U.S. workers still having a tough time

Recovery from the Great Recession has been uneven for too many in NYC and nationwide.

There is some cause for worker celebration even after that Labor Day barbecue.

Unemployment is down and those 401(k)s are getting meatier because the stock market is up. The number of private sector jobs in New York City rose by 2.2 percent over the year in July — even more of a jump than the state and nation at large.

Unfortunately, recovery from the Great Recession has been uneven for too many here and nationwide. Wages have been stagnant, and even the hopeful economic numbers mask people who are underemployed, freelancing without benefits, don’t have the skills needed in the digital marketplace or just gave up looking for jobs. Big companies are getting bigger through mergers, lessening the leverage of workers to switch jobs for higher pay. Meanwhile, CEO compensation has skyrocketed, increasing the income inequality gap, despite decades of increased worker productivity.

The 2017 tax bill benefits the wealthiest and will ultimately do little for everyone else. One example of how the rich get richer, the so-called carried-interest loophole, still allows hedge-funders to pay lower taxes on their profits. Strong unions have been a key bulwark of worker power in American history, one that has won workplace protections and real bargaining power. But their strength in the private sector has eroded badly and public sector unions are being weakened in the courts. It hasn’t helped that a few unions have been shortsighted or distanced from the needs of their rank and file.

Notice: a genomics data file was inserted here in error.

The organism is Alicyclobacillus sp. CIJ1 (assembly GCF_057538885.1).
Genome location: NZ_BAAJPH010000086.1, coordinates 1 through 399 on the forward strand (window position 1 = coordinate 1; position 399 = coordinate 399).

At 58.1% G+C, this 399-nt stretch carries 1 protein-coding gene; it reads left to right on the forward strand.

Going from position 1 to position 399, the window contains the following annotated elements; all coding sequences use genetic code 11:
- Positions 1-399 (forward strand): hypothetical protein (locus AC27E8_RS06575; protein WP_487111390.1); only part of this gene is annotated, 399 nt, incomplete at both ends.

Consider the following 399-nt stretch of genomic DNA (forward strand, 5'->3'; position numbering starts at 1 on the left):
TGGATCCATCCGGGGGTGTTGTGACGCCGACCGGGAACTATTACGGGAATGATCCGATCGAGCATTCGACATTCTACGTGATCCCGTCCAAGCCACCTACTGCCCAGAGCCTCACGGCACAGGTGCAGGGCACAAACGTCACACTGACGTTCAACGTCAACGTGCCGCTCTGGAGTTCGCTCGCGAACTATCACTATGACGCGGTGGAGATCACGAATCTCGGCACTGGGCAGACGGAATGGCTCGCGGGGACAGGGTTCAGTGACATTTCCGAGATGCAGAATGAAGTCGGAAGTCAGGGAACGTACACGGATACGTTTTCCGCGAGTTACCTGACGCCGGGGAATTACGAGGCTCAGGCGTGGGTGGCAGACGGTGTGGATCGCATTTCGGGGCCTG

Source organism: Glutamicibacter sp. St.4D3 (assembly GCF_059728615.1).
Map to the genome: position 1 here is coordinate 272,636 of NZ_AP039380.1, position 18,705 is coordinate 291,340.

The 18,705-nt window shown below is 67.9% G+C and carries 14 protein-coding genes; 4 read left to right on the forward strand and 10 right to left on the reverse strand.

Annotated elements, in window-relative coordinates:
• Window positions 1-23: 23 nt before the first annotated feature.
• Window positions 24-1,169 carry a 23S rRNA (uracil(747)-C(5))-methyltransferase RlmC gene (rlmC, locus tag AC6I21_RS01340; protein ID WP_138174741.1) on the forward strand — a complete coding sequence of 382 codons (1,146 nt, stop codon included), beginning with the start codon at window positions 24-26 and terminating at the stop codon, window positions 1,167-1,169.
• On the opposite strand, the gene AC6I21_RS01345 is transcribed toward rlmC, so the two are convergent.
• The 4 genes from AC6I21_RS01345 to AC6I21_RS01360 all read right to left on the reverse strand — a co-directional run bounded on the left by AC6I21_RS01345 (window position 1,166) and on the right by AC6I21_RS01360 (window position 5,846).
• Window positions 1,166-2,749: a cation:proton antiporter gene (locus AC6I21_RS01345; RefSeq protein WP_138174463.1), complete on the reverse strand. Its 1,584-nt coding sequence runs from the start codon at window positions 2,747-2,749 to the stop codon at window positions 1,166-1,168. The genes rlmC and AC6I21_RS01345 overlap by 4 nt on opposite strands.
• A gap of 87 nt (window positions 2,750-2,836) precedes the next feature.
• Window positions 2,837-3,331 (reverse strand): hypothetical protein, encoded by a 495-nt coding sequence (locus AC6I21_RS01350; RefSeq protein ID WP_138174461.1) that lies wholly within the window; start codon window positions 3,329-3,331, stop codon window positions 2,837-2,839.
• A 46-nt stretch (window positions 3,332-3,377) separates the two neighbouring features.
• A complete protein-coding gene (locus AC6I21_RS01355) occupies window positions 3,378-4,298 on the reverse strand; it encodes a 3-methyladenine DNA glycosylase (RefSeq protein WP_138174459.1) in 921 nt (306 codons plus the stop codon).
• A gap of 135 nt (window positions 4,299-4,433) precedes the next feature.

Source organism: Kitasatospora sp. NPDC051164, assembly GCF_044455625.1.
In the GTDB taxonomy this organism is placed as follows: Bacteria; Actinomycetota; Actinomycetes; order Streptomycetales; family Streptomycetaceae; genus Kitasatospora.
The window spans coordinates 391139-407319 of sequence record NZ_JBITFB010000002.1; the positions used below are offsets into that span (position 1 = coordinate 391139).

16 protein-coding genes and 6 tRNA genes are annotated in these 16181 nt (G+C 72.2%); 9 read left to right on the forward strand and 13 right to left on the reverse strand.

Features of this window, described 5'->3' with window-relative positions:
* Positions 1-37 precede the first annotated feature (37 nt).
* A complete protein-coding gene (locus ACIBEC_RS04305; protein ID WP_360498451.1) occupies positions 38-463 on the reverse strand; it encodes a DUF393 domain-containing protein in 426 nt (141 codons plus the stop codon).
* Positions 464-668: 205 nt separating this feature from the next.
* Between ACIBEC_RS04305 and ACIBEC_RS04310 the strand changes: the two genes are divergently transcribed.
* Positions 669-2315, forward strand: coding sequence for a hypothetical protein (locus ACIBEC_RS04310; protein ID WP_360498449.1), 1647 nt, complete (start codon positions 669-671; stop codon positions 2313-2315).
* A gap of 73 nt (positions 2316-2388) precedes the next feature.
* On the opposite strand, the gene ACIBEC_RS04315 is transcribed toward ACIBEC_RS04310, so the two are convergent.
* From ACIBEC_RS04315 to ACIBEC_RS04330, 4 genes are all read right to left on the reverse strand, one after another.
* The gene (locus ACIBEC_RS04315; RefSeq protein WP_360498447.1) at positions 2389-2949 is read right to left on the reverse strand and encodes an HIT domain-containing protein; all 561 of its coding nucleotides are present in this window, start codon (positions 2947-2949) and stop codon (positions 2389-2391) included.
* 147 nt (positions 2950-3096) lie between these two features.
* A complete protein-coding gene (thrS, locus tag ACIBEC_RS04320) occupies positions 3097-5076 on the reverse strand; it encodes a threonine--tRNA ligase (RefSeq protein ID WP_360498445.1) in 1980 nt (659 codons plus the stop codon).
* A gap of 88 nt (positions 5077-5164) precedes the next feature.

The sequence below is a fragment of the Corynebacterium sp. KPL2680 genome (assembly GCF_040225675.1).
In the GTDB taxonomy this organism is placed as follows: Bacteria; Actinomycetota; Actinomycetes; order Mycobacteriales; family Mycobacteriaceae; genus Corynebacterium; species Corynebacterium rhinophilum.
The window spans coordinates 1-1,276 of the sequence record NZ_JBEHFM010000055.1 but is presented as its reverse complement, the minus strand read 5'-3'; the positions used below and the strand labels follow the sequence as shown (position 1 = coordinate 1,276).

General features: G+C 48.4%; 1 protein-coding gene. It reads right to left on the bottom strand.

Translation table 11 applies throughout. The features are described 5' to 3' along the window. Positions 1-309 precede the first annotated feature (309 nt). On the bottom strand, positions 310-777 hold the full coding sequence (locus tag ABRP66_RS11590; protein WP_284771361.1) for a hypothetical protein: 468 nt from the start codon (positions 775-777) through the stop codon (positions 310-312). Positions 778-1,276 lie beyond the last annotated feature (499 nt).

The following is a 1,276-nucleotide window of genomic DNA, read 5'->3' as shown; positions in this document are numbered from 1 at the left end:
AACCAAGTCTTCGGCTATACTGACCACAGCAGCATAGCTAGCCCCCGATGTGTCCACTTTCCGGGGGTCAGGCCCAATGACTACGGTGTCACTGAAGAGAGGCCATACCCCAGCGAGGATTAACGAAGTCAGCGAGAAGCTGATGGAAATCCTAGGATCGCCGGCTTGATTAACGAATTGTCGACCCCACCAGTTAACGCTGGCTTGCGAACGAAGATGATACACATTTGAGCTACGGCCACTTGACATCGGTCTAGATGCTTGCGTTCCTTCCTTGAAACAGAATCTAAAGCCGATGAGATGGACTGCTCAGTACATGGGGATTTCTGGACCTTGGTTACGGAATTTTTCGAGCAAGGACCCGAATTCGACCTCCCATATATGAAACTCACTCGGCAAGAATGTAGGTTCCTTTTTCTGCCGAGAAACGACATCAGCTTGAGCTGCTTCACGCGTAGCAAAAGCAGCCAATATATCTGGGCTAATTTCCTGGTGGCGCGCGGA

Without consistently rising wages, the American dream is being denied to too many. The hope to buy a home, to see children get a better education and a better life, even to retire with security, is slipping away.

The solutions to stagnant paychecks are not easy to realize. Creating opportunities must be a singular focus, and that starts with investing in human capital and formulating policies that support workers.

That would make late-summer barbecues celebrating workers a lot more celebratory.

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